United Bulgarian Bank said: “The results confirm the strong and solid capital position of UBB under the prudential ECB methodology and hypothetical stressed economic scenarios. They show that UBB is very well prepared and has robust capital buffers to meet extreme economic shocks.”

Pointing to the AQR results, United Bulgarian Bank said there is a negligible impact over the 2018 CET1 capital ratio, as well as stable performance from the conducted stress tests in the following years.

“UBB is not only meeting the minimum capital requirements in the different scenarios but largely exceeding them,” the bank said.

In its reaction, Central Cooperative Bank said: “The conducted AQR and Stress test, without any doubt concluded the adequate governance of CCB, successfully meeting the ECB requirements…the CCB results are far above the ECB minimal capital thresholds and no need of applying any capital measures was identified”.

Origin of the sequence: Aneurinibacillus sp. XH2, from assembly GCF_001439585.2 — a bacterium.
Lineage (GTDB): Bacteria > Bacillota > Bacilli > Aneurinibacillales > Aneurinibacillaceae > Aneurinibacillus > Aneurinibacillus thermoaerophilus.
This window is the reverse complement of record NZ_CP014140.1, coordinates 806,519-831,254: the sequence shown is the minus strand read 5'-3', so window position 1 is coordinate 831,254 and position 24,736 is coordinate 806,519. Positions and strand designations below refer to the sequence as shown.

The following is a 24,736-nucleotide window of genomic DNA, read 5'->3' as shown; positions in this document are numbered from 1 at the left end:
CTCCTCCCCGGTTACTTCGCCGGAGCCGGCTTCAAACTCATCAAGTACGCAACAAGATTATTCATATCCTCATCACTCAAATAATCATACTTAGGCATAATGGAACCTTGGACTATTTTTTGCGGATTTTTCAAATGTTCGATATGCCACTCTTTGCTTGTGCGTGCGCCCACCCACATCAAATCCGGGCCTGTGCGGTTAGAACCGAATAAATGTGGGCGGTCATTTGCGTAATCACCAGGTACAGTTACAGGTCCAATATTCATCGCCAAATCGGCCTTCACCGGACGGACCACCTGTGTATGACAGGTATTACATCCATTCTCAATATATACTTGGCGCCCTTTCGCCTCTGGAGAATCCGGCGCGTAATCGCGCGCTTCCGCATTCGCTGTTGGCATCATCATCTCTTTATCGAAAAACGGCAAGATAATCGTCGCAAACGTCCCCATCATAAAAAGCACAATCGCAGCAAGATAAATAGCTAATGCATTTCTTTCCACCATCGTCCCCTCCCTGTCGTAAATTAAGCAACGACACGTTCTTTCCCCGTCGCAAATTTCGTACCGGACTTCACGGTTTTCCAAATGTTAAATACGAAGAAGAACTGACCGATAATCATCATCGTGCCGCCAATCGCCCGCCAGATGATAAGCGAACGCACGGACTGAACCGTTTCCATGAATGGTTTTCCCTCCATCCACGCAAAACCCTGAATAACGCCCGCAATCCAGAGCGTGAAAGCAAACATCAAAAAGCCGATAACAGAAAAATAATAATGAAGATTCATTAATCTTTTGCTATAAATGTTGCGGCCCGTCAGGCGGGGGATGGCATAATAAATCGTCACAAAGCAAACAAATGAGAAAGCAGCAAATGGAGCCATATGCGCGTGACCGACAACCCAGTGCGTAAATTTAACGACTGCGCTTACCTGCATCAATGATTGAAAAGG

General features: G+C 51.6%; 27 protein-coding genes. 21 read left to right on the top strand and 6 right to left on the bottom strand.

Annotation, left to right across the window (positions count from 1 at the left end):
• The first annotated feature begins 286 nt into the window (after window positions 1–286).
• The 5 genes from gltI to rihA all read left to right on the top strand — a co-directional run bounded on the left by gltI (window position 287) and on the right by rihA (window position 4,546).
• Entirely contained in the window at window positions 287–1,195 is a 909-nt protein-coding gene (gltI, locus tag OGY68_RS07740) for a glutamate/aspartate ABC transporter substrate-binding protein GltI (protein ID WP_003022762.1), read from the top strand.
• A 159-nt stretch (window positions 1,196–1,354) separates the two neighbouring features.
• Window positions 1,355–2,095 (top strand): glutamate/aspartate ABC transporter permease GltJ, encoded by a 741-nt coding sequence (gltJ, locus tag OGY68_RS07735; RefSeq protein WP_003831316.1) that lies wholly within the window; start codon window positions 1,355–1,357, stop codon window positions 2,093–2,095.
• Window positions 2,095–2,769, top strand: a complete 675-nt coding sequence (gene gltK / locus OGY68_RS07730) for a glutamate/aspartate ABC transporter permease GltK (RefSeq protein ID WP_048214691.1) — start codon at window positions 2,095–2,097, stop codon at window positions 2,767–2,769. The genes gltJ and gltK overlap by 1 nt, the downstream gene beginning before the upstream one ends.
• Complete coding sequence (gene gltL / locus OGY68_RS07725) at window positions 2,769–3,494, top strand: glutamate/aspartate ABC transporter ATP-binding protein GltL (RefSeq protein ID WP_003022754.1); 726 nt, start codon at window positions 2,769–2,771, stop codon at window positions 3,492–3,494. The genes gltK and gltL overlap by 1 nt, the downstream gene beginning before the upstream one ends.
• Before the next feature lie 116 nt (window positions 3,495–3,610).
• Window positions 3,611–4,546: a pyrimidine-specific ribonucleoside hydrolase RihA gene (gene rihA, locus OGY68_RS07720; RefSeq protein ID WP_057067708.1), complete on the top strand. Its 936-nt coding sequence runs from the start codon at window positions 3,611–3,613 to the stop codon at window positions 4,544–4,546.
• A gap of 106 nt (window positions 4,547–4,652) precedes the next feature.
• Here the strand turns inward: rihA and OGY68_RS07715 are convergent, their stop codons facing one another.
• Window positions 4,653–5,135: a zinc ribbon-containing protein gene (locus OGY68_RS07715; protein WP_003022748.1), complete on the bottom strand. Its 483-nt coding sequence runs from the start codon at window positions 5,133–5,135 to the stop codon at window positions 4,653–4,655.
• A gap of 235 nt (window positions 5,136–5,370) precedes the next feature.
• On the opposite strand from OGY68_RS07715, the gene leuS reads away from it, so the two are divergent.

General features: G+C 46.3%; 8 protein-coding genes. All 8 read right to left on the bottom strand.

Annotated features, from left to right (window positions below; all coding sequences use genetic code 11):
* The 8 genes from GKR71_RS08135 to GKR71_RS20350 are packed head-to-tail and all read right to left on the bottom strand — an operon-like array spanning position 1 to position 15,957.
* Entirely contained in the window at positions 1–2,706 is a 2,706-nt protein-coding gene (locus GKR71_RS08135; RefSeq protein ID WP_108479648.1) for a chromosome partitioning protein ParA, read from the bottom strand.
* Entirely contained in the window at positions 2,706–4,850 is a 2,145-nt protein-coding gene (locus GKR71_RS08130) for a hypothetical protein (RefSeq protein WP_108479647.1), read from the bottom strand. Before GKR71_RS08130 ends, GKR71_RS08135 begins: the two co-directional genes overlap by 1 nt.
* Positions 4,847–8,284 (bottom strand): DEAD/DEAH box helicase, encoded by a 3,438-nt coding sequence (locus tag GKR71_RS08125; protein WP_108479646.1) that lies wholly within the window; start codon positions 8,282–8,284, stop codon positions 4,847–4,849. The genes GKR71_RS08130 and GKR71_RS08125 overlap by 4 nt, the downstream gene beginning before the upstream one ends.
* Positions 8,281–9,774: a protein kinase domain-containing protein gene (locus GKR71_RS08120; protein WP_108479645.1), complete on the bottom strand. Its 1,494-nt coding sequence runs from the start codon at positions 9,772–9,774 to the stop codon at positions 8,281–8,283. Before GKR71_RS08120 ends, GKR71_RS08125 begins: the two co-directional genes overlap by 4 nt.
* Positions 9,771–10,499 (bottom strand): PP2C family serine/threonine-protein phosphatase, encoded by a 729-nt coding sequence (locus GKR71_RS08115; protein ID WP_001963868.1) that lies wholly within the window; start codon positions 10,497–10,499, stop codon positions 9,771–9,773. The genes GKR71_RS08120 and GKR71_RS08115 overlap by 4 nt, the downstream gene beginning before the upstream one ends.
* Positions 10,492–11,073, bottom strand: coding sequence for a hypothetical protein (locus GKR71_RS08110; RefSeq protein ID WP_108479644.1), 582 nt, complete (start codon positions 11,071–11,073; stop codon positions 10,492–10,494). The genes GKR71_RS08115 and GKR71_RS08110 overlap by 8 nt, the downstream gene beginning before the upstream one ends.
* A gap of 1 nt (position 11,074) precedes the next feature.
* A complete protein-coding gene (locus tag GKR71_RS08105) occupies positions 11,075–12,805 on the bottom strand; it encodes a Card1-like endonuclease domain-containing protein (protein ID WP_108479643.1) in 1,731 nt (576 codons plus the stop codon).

DSK Bank said that the results confirmed the good quality of its loan portfolio as well as the stability of the capital base in the event of a slowdown of the economy.

UniCredit Bulbank said that the comprehensive assessment confirmed its strong resilience to a stressed macroeconomic scenario underpinned by the Bank’s solid capital position, exceeding significantly all the thresholds set out in the comprehensive assessment.

The AQR confirmed UniCredit Bulbank’s balance sheet strength and the conservative approach towards classification and provisioning of the non-performing loans portfolio, an approach to which the bank continuously adheres, also in the period after the reference date of the Comprehensive Assessment (December 31 2018), while simultaneously it has already started to enhance the coverage of its performing loans book.